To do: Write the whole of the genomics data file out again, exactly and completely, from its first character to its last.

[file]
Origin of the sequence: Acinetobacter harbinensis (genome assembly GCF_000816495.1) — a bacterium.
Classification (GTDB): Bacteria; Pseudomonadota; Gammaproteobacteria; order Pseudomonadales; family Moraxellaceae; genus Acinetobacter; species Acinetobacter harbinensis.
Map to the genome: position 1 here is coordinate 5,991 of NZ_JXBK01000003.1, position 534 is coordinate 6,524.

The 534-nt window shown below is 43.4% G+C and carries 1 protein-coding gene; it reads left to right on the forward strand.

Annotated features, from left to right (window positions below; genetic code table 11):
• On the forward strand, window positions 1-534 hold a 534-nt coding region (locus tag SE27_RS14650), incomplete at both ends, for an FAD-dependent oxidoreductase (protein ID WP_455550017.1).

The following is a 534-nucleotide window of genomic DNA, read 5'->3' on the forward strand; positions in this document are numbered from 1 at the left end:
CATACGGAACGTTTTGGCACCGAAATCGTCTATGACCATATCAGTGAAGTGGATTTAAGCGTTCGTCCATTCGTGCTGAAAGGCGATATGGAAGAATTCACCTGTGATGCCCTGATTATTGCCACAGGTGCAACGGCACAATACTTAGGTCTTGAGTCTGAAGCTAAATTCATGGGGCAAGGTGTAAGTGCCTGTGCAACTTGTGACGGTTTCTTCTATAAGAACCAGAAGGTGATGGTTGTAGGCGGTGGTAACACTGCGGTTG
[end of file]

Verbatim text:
Origin of the sequence: Acinetobacter harbinensis (genome assembly GCF_000816495.1) — a bacterium.
Classification (GTDB): Bacteria; Pseudomonadota; Gammaproteobacteria; order Pseudomonadales; family Moraxellaceae; genus Acinetobacter; species Acinetobacter harbinensis.
Map to the genome: position 1 here is coordinate 5,991 of NZ_JXBK01000003.1, position 534 is coordinate 6,524.

The 534-nt window shown below is 43.4% G+C and carries 1 protein-coding gene; it reads left to right on the forward strand.

Annotated features, from left to right (window positions below; genetic code table 11):
• On the forward strand, window positions 1-534 hold a 534-nt coding region (locus tag SE27_RS14650), incomplete at both ends, for an FAD-dependent oxidoreductase (protein ID WP_455550017.1).

The following is a 534-nucleotide window of genomic DNA, read 5'->3' on the forward strand; positions in this document are numbered from 1 at the left end:
CATACGGAACGTTTTGGCACCGAAATCGTCTATGACCATATCAGTGAAGTGGATTTAAGCGTTCGTCCATTCGTGCTGAAAGGCGATATGGAAGAATTCACCTGTGATGCCCTGATTATTGCCACAGGTGCAACGGCACAATACTTAGGTCTTGAGTCTGAAGCTAAATTCATGGGGCAAGGTGTAAGTGCCTGTGCAACTTGTGACGGTTTCTTCTATAAGAACCAGAAGGTGATGGTTGTAGGCGGTGGTAACACTGCGGTTG